Practically the only major structures that are not enclosed by a perimeter wall at SeraSe ra are the large temple complexes – the assembly halls of the colleges, and the Great Assembly Hall. First, as the locus of power within the monastery, the colleges and the central SeraSe ra administration (before 1959, housed in the Great Assembly Hall) did not have to worry as much about protecting their land. Second, perimeter walls would have somewhat impeded lay worshipper’s access to the temples. Third, very few (and mostly elder) monks – abbots, administrators, and their staffs – lived in the assembly halls, and there was obviously less need to restrict their movements. Finally, and probably most important, perimeter walls around the main temples would have worked against the aesthetic of grandeur that the architects of these monumental structures were attempting to achieve.

The south-facing rooms atop the Jé College, where the abbot’s residence and the Dalai Lama’s guest rooms were located.

A detailed discussion of the interior layout of the various kinds of compounds is planned for the future. But there is one aspect of the interior layout of compounds that is worth mentioning here: the direction of temples. In the Tibetan spatial imaginary, the temples of SeraSe ra are its very heart. This is evident from paintings examined in the section on Tibetan Perspectives. Temples are the abodes of deities. They are the sites where monastic and other forms of ritual are enacted. Temples are the chief places visited by lay worshippers when they come to the monastery. When Tibetan historians write about SeraSe ra, they devote what may seem to us like a disproportionately large portion of their works discussing temples – their founding, history, and especially their contents. Temples were, and still are, important.

Now in almost every instance, the temples of SeraSe ra – both the large temples and those found in the regional houses, close to forty of them before 1959 – face almost exactly south. This cannot be explained simply in terms of the need to capture interior light in the temple meeting hall, or by the need to provide the temples with heat. On the one hand, temples usually have no windows in their main halls, and the south-facing door, situated on a portico behind an awning, provides little light, let alone heat. Light comes instead mostly from upper-floor clerestory (or skylights). There is no doubt that south is the preferred direction in Tibetan architecture,57 especially in the case when a monastery is built – as SeraSe ra is – in the foothills of a south-facing mountain. Generally speaking, it is the direction of most light, it is the direction with the best view, and in the case of SeraSe ra, it is the direction that faces LhasaLha sa, and the PotalaPo ta la. As the preferred direction, it is fitting to orient temples – the holiest places in the monastery – southward. As the residence of deities, temples would be oriented south as an act of homage to the supernatural inhabitants of the temple abode. We must also remember that the upper stories of temples served as the residential quarters for monks, and not just any monks. Hierarchs (lamabla mas, abbots, senior teachers) and senior administrators (of the monastery, colleges, or regional houses) lived on the upper floors of temples, and it was principally there that they worked. So perhaps it was also in deference to the senior monks of the monastery that temples were built facing south.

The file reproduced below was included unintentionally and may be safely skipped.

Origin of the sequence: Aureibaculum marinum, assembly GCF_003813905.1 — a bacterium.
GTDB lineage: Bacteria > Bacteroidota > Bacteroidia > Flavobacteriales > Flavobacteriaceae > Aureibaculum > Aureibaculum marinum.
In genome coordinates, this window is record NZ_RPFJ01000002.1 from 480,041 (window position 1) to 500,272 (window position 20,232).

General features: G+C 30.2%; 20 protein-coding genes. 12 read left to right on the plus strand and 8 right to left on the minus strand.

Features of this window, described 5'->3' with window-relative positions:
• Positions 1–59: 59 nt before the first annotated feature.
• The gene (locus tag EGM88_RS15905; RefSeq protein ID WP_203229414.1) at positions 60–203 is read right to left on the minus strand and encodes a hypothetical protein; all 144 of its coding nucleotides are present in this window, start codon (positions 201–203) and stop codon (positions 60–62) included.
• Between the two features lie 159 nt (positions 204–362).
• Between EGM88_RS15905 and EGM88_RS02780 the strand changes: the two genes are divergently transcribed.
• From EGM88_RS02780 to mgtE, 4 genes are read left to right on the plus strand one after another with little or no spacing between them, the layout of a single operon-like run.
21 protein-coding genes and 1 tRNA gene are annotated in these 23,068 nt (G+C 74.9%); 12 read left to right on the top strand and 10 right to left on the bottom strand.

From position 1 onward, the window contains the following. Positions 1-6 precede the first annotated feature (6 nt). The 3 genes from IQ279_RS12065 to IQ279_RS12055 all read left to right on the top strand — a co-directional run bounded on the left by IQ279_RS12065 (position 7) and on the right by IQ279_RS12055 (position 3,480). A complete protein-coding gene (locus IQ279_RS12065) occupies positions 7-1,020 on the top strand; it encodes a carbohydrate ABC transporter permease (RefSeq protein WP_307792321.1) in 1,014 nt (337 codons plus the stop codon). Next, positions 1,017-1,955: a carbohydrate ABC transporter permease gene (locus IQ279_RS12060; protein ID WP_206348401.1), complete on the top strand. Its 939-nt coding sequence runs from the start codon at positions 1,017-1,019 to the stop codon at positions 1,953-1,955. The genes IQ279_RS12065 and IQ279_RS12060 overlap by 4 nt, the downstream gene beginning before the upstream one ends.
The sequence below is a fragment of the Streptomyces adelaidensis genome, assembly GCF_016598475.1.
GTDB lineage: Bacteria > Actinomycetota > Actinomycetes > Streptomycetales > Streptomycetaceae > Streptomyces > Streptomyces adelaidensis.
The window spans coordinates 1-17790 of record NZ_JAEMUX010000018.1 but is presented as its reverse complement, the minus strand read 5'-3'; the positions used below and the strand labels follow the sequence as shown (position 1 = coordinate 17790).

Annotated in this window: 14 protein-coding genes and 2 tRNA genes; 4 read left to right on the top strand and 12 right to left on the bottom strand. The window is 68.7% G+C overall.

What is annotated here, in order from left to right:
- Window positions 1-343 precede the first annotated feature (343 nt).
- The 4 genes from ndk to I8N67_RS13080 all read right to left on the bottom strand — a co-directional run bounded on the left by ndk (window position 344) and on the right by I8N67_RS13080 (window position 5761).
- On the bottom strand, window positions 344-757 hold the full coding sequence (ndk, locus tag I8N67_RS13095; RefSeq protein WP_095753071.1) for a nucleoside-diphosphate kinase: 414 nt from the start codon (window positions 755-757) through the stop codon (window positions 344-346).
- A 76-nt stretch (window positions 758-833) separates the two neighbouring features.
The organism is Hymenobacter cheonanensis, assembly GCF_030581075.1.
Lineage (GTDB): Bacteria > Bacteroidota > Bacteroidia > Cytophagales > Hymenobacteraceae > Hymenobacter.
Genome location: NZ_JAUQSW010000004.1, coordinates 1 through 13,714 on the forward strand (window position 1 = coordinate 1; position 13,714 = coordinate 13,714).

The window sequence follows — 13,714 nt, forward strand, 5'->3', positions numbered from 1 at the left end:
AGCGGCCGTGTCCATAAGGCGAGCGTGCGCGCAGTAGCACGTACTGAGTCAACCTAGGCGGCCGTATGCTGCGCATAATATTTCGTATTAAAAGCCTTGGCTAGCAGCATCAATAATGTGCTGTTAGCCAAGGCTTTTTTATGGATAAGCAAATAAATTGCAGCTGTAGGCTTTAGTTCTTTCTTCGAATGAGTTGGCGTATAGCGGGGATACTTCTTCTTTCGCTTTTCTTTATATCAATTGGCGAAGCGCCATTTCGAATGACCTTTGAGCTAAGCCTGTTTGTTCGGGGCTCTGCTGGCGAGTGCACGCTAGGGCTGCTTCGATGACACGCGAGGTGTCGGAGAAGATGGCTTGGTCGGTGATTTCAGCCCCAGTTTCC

Obviously, a great deal more could be said about the architecture of SeraSe ra, and the logic at work there in partitioning and organizing space. For the time being, however, this will suffice. If you want to explore the principals of architecture and their relationship to Tibetan scholastic philosophy, you can go to one of my previously published essay entitled Tibetan Gothic, Panofsky’s Thesis in the Tibetan Cultural Milieu.


[53] Waddell, Lhasa and Its Mysteries, 192. It is unclear whether Waddell actually saw this, or whether it is a second-hand account. In any case, it rings true.
[54] This is no longer the case in either SeraSe ra-Tibet or SeraSe ra-India. In SeraSe ra-Tibet lay women construction workers, for example, live for extended periods of time within the monastery. In SeraSe ra-India, women visitors to the monastery, and relatives of the monks, frequently remain overnight.
[55] See José Ignacio Cabezón, ed., Scholasticism: Cross Cultural and Comparative Perspectives (Albany: State University of New York Press, 1998).
[56] As already mentioned, there are a few apartment buildings that today have no perimeter walls. Some of these may have been enclosed before 1959. In any case, completely freestanding buildings are rare at SeraSe ra.
[57] See Larsen and Sinding-Larsen, The Lhasa Atlas, 43.
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The Space of Sera (se ra'i khor yug), by José Ignacio Cabezón